The Southwest-Style Chicken Fricassee came with two chicken breasts. It also came with whole poblano pepper, fire-roasted corn kernels, sherry cooking wine, cotija cheese, seasoning, and cream sauce.  

While the recipe itself was not hard to follow, I’ll say it definitely earned its intermediate mark. It has you cooking pasta, chicken, and sauce at the same time. Which for more inexperienced cooks can be more than a handful.

I will say that this recipe did well with seasonings. It had me adding salt to taste throughout which made the end result that much tastier. I also took it upon myself to add some colored pasta to the provided bowtie pasta. The end result was a creamy, spicy, colorful dish I was dying to eat for lunch the next day.

The Creamy Sausage and Pesto Cavatappi were, in my opinion, slightly easier to make. Probably because it was sausage instead of chicken. I find that there’s a very fine line to cooking chicken. It has to be soft and moist but thoroughly heated through. Whereas sausage is better with a crispy crunch and requires less attention. 

Because of this, preparing my other ingredients—the spinach, tomatoes, and sauce—was a lot easier. I also found that I used one less pan than in the above recipe. Out of the two, I would say that the chicken dish was more to my liking. Partly because I’m a chicken girlie, but also because the seasoning for the sausage dish wasn’t on the same level as the chicken dish. I found that I had to add salt and pepper after the fact with the sausage dish.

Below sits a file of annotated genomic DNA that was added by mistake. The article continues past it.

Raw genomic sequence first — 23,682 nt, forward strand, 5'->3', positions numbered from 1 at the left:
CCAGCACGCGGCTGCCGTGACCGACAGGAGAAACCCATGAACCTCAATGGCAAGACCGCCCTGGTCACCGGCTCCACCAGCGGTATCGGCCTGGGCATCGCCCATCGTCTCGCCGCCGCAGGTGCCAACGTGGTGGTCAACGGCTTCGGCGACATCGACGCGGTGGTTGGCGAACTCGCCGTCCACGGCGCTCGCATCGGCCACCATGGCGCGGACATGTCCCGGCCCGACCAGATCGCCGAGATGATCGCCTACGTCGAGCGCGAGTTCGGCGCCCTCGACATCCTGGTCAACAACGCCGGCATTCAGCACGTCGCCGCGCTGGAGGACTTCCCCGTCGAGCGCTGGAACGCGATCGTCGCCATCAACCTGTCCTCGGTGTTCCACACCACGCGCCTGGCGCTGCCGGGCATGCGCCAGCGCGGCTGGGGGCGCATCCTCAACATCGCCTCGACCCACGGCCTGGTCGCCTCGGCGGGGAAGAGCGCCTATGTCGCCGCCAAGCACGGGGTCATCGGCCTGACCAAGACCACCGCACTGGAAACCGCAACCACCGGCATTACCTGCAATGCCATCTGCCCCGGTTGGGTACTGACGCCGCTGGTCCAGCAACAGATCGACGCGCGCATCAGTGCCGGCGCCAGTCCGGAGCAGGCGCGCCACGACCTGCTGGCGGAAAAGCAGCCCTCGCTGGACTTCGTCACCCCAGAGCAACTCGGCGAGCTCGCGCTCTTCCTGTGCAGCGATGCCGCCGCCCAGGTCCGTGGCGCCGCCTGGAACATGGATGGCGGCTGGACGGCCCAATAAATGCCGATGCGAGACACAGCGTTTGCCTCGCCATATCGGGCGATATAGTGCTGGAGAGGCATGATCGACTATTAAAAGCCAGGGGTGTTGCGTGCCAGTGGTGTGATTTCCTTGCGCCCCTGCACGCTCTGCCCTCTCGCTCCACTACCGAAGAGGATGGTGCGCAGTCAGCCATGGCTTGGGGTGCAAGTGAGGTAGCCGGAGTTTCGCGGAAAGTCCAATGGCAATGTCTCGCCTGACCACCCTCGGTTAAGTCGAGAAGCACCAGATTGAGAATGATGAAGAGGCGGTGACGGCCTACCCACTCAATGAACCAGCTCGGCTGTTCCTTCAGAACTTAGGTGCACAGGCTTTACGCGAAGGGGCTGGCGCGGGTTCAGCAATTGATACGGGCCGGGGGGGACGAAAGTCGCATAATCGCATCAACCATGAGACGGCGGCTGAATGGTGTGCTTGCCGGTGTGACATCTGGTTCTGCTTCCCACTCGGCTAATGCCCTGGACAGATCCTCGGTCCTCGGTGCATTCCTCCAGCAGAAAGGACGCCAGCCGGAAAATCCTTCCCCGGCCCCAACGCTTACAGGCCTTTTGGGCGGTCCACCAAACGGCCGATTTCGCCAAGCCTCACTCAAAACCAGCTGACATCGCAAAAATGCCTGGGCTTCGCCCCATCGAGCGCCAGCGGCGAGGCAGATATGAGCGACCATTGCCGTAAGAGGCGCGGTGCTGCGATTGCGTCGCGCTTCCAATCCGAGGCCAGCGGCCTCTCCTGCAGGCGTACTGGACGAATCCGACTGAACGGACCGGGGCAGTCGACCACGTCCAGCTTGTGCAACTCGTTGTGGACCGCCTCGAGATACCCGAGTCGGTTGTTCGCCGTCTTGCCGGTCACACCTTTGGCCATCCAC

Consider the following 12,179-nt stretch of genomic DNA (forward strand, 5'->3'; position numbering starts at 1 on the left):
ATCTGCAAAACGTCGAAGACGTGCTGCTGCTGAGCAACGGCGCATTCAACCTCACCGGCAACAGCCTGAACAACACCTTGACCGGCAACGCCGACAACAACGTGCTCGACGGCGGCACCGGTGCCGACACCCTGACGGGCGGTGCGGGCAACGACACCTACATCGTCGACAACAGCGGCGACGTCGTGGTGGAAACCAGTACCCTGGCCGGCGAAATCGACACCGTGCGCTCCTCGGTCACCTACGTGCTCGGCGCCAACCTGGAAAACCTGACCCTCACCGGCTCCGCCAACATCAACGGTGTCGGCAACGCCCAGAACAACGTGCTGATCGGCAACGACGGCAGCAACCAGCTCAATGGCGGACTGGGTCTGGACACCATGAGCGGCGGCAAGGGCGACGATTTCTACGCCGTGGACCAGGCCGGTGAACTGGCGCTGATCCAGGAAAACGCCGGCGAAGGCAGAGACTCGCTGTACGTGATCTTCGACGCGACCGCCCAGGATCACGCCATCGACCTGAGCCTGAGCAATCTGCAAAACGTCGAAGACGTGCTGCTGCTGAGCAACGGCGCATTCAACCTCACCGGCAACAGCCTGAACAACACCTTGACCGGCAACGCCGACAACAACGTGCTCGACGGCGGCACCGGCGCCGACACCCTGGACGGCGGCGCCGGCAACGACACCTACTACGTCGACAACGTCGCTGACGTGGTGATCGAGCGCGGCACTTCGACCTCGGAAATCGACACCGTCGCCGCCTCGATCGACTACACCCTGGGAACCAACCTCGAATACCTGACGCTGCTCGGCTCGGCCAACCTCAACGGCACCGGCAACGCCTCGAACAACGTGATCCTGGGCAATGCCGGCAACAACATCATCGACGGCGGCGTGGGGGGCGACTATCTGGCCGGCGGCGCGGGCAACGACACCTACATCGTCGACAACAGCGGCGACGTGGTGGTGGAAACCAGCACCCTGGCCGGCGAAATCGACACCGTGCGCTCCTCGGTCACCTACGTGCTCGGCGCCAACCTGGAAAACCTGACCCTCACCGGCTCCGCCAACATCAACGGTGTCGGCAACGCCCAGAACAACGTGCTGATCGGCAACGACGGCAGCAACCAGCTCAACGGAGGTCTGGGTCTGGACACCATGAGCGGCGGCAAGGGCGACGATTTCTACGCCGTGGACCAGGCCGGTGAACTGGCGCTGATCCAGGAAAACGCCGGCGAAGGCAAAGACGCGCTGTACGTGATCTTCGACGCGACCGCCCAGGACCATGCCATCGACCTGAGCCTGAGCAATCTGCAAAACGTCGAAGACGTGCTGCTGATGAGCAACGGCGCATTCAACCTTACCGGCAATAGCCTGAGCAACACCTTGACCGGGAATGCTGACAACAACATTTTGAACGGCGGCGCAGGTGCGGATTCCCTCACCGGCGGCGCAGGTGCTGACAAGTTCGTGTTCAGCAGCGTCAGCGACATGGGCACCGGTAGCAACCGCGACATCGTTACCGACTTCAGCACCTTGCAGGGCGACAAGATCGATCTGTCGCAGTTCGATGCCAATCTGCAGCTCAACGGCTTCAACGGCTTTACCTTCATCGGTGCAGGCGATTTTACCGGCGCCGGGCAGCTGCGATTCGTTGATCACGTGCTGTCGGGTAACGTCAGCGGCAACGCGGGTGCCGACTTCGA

Regardless, I actually really enjoyed cooking these dishes with pre-portioned ingredients. It made the process so smooth and cut down prep-time by a landslide. I was also pleasantly surprised with the end result of the dishes. My partner (who ate the other half of the meals) also loved the taste of each meal.   

Home Chef Review 2: Danni, the chef who’d rather not 

It’s not that I hate cooking. In the right circumstance, I love cooking! It just takes me forever. I have ADHD, and my executive dysfunction goes berserk when I’m trying to put a meal together. It’s time to put the meat on the stove, but I’m still finely dicing my onions! Timing is everything when preparing a fresh meal, but to my brain, time gets a little loopy. To make things harder, I live alone, so portioning gets tricky. Many high-quality ingredients have been burned or died in the refrigerator under my care. Let’s have a moment of silence for them, shall we?